On Your Health

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What Do the New Dietary Guidelines Really Mean?

Today we have a post from our guest blogger, Karen Massey, RD, LD, who is a registered dietitian at INTEGRIS, where she has been a community nutrition dietitian for more than 25 years. Karen’s primary role is helping people (employees, outpatients and members of the surrounding community) prevent or delay chronic disease by making healthier food choices.


I am delighted to join Alix Benear, RD, LD, as a guest blogger giving you health tips for starting a healthy new year!

January certainly is a busy month for dietitians.This is especially true this year since the 2015-2020 U.S. Dietary Guidelines were just released earlier this month —the same day we started our INTEGRIS "Changing Your Weighs” classes for 2016. (By the way, if you are interested in signing up for the next round of this free eight-week course, which kick off in early March, call 405-951-2277).

As you may have noticed, there has been a flurry of opinions and news reports regarding the new dietary guidelines.  I thought I’d share a few pointers for those who are trying to decide what (if anything) they should be doing differently.

The overriding message should sound familiar. The U.S. Dietary Guidelines are updated every five years based on the accepted wisdom of current scientific knowledge. Since about half the nation continues to struggle with diet-related health problems such as cardiovascular disease (including high blood pressure), type 2 diabetes and obesity, it comes as no surprise that the “new” guidelines continue to focus on meeting nutrient needs within an appropriate calorie level. One of the best ways to do this is eat a variety of fruits and vegetables, whole grains, low-fat dairy products and moderate portions of lean protein, while limiting foods high in saturated fat, salt and added sugar.

Appropriate Calorie Level

In my opinion, it is very difficult to make sense of some of the updated recommendations if you don’t know how many calories you need. The number of calories needed for any individual is based on a number of factors like gender, age, body size and physical activity.

Older, smaller people don’t need as many calories as younger, larger folks. Obviously, physical activity sways calorie needs. If you need help determining how many calories are right for you, go to MyPlate.gov. This website not only helps you determine the number of calories needed, but also describes what a healthy eating pattern would look like at various calorie levels. For example, a person who needs about 2000 calories per day should aim to eat about two and a half cups of vegetables, two cups of fruit, six ounces of grains, three cups of milk and about five and a half ounces of lean proteins such as meat, beans, fish, eggs and poultry.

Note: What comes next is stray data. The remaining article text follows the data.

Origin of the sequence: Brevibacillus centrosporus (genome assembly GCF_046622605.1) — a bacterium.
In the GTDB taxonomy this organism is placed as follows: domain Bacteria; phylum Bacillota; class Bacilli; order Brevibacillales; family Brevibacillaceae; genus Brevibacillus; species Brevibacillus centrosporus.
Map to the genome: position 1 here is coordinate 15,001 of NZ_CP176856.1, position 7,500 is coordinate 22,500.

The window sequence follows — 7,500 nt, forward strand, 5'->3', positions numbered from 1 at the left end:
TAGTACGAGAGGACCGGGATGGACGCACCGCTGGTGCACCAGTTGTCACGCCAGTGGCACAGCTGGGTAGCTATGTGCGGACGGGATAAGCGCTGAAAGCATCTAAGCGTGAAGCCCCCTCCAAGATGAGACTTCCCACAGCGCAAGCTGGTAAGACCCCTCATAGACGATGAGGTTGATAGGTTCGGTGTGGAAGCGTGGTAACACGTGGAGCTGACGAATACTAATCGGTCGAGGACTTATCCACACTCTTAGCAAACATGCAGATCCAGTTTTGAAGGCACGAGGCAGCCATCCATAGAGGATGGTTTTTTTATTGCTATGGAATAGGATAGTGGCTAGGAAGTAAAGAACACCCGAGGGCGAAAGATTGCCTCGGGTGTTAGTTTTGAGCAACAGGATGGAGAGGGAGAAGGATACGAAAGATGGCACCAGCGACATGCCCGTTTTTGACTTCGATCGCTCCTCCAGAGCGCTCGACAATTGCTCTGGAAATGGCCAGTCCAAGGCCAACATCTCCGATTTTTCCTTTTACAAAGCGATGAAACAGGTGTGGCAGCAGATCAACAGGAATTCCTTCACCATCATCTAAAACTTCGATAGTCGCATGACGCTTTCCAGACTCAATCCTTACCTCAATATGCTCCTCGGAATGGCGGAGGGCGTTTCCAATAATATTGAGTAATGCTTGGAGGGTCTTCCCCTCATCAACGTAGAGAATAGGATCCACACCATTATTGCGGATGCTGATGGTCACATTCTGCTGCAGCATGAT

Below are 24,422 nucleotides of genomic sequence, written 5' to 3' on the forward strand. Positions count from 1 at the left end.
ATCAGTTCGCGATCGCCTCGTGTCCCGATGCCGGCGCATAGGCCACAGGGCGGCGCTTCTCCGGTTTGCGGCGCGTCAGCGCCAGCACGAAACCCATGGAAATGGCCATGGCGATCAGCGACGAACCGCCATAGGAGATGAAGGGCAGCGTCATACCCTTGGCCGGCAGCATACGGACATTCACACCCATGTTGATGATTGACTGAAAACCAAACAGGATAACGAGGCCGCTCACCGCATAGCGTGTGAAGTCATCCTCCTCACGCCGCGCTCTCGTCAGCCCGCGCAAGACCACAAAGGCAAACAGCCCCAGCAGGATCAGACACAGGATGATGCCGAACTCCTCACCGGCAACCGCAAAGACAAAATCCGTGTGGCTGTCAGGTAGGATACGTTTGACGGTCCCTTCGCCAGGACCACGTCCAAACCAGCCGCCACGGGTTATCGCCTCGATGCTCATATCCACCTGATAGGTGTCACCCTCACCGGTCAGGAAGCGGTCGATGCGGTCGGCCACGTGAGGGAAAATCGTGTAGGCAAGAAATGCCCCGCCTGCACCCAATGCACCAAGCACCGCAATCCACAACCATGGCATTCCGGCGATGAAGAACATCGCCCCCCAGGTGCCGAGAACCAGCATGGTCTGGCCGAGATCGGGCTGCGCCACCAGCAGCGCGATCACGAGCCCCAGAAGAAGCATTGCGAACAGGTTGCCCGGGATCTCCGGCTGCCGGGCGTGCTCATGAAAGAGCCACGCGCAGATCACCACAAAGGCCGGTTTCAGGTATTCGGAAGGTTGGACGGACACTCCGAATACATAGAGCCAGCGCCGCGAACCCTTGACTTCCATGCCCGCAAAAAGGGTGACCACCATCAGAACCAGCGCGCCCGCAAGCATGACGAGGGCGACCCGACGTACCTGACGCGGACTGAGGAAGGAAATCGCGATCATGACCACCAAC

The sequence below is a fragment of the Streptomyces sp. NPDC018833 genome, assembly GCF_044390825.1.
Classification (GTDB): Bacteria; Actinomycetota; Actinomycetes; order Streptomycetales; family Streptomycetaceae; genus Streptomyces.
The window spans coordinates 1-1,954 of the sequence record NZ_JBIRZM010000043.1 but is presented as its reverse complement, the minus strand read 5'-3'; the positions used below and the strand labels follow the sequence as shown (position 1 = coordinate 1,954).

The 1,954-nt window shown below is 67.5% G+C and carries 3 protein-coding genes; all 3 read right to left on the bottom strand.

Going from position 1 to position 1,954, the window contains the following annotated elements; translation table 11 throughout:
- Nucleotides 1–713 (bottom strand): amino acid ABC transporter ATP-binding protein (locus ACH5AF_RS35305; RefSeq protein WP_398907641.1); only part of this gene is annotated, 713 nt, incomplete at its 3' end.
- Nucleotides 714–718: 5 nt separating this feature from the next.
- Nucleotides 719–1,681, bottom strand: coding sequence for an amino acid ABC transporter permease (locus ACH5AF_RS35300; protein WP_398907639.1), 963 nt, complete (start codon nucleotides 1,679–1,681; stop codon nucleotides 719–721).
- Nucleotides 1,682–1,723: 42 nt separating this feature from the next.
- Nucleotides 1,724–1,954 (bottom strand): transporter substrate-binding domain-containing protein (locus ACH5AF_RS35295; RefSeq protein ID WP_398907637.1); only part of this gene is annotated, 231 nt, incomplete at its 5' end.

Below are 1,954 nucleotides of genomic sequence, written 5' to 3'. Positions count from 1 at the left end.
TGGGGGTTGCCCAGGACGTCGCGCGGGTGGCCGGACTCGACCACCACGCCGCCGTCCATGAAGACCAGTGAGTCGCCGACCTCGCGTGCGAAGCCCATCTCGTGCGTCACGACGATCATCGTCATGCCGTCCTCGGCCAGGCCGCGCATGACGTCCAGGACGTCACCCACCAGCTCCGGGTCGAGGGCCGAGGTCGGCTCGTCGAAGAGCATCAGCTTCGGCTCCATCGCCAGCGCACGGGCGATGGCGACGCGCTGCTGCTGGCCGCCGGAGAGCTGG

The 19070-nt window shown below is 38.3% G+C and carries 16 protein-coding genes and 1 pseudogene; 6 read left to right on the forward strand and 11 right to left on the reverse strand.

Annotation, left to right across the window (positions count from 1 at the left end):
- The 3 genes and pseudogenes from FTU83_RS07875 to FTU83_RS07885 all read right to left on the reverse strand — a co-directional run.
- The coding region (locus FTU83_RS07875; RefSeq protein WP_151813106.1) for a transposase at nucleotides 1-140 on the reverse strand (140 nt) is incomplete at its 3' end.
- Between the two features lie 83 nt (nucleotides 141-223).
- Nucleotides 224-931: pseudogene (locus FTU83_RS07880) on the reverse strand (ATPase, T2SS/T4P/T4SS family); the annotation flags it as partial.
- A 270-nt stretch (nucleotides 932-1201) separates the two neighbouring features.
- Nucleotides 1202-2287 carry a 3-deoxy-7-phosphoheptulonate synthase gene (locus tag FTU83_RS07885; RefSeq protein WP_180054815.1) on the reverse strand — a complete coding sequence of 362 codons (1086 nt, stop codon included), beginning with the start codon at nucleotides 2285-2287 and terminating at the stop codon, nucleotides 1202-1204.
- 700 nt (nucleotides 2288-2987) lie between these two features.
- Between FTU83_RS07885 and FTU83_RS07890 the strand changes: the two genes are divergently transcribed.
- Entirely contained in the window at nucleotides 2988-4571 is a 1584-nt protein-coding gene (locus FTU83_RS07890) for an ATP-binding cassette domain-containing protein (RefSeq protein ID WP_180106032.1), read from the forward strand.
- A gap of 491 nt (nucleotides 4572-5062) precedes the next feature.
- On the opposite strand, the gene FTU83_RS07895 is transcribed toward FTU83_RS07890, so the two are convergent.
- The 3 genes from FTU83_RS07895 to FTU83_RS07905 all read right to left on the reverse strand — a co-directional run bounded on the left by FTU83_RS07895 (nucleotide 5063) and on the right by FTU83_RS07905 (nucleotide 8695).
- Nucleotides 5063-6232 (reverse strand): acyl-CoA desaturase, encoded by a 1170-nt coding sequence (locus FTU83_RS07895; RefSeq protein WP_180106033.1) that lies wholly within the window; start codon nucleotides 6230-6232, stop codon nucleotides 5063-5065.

A slower method of determining if you are eating an appropriate calorie level is to weigh yourself. If your body weight is stable, you are eating an appropriate amount to maintain your current weight. If you’re gaining weight (and you don’t want/need to) you’re eating too many calories.

Getting Specific about Saturated Fat and Sugar

The new recommended dietary goals were changed on several fronts. Specifically, the guidelines advocate limiting saturated fat and added sugars to less than 10 percent of your total calories; hence the reason it’s helpful to know how many calories are “appropriate” for you. For example, 10 percent of 2000 calories = 200, while 10 percent of 1600 calories is 160. In terms of grams: 200 calories equals about 22 grams of saturated fat and 50 grams of added sugar. 160 calories translates to 18 grams of saturated fat and 40 grams of added sugar.

The Devil is in the Details

I suspect one of the reasons that the new guidelines created confusion for news reporters is that it’s rather difficult to distill specific recommendations (like striving to limit saturated fat to 10 percent of total calories) into simple headlines. I worry that some of the popular images shown in the media were misleading, especially if you only glanced at the headlines without paying much attention to the script.